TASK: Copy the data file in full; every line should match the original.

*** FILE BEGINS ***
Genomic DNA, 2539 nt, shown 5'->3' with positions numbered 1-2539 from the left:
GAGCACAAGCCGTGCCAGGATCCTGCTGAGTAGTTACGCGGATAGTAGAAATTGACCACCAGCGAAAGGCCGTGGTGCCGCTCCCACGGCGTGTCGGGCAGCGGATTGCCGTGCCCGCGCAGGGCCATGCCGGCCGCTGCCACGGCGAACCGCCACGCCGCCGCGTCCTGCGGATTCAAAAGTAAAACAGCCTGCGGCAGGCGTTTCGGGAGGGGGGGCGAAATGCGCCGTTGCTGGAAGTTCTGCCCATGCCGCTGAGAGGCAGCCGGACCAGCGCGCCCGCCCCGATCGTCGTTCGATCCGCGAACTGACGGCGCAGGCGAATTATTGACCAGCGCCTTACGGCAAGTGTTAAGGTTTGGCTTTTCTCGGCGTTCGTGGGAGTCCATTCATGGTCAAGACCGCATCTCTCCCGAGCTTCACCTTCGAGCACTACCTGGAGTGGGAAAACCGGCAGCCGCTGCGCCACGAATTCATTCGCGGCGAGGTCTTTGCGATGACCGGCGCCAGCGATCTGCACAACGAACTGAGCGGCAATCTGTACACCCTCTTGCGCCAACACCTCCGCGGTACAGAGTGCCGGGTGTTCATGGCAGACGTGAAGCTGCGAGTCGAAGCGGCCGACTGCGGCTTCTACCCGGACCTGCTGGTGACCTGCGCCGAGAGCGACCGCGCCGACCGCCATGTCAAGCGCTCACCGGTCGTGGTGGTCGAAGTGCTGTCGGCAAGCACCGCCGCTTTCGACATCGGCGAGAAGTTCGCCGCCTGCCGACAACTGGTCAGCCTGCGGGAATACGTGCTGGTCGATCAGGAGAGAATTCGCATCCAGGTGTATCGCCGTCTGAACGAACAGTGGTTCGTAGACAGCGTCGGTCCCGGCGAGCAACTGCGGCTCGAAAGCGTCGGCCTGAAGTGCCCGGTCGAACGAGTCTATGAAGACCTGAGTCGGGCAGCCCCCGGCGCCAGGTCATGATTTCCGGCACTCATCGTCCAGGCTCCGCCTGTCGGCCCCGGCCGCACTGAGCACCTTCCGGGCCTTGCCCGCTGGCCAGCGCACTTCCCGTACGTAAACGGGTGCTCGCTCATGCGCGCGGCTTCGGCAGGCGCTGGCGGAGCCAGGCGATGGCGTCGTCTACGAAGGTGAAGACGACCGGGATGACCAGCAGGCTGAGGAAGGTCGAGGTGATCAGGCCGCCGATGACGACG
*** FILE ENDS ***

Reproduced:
Genomic DNA, 2539 nt, shown 5'->3' with positions numbered 1-2539 from the left:
GAGCACAAGCCGTGCCAGGATCCTGCTGAGTAGTTACGCGGATAGTAGAAATTGACCACCAGCGAAAGGCCGTGGTGCCGCTCCCACGGCGTGTCGGGCAGCGGATTGCCGTGCCCGCGCAGGGCCATGCCGGCCGCTGCCACGGCGAACCGCCACGCCGCCGCGTCCTGCGGATTCAAAAGTAAAACAGCCTGCGGCAGGCGTTTCGGGAGGGGGGGCGAAATGCGCCGTTGCTGGAAGTTCTGCCCATGCCGCTGAGAGGCAGCCGGACCAGCGCGCCCGCCCCGATCGTCGTTCGATCCGCGAACTGACGGCGCAGGCGAATTATTGACCAGCGCCTTACGGCAAGTGTTAAGGTTTGGCTTTTCTCGGCGTTCGTGGGAGTCCATTCATGGTCAAGACCGCATCTCTCCCGAGCTTCACCTTCGAGCACTACCTGGAGTGGGAAAACCGGCAGCCGCTGCGCCACGAATTCATTCGCGGCGAGGTCTTTGCGATGACCGGCGCCAGCGATCTGCACAACGAACTGAGCGGCAATCTGTACACCCTCTTGCGCCAACACCTCCGCGGTACAGAGTGCCGGGTGTTCATGGCAGACGTGAAGCTGCGAGTCGAAGCGGCCGACTGCGGCTTCTACCCGGACCTGCTGGTGACCTGCGCCGAGAGCGACCGCGCCGACCGCCATGTCAAGCGCTCACCGGTCGTGGTGGTCGAAGTGCTGTCGGCAAGCACCGCCGCTTTCGACATCGGCGAGAAGTTCGCCGCCTGCCGACAACTGGTCAGCCTGCGGGAATACGTGCTGGTCGATCAGGAGAGAATTCGCATCCAGGTGTATCGCCGTCTGAACGAACAGTGGTTCGTAGACAGCGTCGGTCCCGGCGAGCAACTGCGGCTCGAAAGCGTCGGCCTGAAGTGCCCGGTCGAACGAGTCTATGAAGACCTGAGTCGGGCAGCCCCCGGCGCCAGGTCATGATTTCCGGCACTCATCGTCCAGGCTCCGCCTGTCGGCCCCGGCCGCACTGAGCACCTTCCGGGCCTTGCCCGCTGGCCAGCGCACTTCCCGTACGTAAACGGGTGCTCGCTCATGCGCGCGGCTTCGGCAGGCGCTGGCGGAGCCAGGCGATGGCGTCGTCTACGAAGGTGAAGACGACCGGGATGACCAGCAGGCTGAGGAAGGTCGAGGTGATCAGGCCGCCGATGACGACG